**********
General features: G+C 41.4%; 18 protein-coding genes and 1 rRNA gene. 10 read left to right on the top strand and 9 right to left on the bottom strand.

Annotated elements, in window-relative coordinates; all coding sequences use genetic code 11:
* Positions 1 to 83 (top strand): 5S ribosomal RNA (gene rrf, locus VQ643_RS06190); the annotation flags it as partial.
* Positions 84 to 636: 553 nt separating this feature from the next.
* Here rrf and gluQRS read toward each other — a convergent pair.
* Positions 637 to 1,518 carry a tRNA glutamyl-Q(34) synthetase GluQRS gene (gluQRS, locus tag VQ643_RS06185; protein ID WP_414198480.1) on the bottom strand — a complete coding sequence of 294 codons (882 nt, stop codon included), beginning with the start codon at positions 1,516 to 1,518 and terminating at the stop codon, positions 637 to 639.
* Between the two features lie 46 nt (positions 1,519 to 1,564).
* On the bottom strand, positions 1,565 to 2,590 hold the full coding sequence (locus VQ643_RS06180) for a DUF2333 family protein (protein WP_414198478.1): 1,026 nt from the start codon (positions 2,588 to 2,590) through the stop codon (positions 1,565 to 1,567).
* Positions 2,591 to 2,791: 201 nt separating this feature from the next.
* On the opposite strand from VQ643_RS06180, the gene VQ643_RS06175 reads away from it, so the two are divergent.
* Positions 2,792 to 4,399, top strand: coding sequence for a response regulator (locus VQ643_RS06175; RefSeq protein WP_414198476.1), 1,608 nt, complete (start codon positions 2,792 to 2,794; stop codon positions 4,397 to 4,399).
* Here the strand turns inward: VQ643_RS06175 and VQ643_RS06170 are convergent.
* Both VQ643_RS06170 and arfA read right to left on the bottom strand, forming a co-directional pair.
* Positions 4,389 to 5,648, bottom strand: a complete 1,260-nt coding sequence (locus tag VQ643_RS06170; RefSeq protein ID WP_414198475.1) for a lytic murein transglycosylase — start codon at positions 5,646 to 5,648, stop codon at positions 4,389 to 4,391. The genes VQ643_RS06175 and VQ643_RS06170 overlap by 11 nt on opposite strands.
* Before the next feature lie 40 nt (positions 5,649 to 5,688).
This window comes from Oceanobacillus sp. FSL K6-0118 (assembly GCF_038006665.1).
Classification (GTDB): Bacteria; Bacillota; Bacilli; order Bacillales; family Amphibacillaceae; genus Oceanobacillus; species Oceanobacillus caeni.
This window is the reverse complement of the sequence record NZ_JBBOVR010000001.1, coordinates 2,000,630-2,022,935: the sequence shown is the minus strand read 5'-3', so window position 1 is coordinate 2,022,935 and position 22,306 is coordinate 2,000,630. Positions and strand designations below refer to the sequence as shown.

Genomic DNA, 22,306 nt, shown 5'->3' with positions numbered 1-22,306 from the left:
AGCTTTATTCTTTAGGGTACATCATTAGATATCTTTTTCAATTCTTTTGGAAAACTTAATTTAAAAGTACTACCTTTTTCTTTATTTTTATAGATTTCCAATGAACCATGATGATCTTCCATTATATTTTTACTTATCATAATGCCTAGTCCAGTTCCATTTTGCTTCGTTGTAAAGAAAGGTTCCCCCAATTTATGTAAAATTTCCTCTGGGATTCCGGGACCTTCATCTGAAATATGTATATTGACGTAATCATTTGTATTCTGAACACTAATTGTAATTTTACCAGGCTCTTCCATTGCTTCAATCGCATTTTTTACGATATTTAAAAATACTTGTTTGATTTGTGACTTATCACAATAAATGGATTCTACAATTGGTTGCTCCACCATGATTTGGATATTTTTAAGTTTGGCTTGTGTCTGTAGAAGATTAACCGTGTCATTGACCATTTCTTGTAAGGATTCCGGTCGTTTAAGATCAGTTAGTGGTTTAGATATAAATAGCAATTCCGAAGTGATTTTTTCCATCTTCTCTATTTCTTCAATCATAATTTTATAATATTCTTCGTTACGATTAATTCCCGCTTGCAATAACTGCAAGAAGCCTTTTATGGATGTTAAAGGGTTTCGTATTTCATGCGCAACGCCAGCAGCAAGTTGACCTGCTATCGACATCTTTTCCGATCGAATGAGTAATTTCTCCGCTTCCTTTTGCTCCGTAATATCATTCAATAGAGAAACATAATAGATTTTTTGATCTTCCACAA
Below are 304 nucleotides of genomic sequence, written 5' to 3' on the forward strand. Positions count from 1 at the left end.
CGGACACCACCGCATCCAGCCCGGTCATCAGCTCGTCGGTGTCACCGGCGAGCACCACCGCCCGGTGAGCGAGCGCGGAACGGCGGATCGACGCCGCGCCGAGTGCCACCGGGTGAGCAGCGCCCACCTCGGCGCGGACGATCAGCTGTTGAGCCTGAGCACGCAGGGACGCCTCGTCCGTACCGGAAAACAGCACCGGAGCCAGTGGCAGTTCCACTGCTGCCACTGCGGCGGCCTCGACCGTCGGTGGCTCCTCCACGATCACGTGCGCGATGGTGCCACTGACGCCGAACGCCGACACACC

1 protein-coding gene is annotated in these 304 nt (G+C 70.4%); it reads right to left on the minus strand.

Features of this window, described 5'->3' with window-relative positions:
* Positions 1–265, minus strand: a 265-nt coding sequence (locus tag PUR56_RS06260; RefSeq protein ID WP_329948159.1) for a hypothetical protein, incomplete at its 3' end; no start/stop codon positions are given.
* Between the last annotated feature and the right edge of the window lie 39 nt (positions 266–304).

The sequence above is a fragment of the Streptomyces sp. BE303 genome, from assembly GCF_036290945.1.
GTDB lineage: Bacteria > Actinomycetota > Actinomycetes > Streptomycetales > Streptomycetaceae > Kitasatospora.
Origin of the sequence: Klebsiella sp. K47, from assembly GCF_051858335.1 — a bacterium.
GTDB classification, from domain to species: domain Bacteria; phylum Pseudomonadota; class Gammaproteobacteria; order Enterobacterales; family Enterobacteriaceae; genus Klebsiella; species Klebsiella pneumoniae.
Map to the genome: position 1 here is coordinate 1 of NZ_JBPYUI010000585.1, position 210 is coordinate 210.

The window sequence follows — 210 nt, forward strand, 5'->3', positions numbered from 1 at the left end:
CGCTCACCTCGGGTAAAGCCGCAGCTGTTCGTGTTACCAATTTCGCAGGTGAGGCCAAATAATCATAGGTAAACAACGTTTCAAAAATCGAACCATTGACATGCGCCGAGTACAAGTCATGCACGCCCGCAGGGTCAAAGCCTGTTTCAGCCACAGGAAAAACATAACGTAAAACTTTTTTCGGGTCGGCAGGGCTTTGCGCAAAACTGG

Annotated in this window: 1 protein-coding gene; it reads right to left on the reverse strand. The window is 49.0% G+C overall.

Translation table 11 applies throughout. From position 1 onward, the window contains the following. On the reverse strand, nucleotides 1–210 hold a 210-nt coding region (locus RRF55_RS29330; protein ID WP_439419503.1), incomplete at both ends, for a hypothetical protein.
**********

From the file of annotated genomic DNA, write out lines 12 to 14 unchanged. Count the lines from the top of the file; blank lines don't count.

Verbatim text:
* Here the strand turns inward: VQ643_RS06175 and VQ643_RS06170 are convergent.
* Both VQ643_RS06170 and arfA read right to left on the bottom strand, forming a co-directional pair.
* Positions 4,389 to 5,648, bottom strand: a complete 1,260-nt coding sequence (locus tag VQ643_RS06170; RefSeq protein ID WP_414198475.1) for a lytic murein transglycosylase — start codon at positions 5,646 to 5,648, stop codon at positions 4,389 to 4,391. The genes VQ643_RS06175 and VQ643_RS06170 overlap by 11 nt on opposite strands.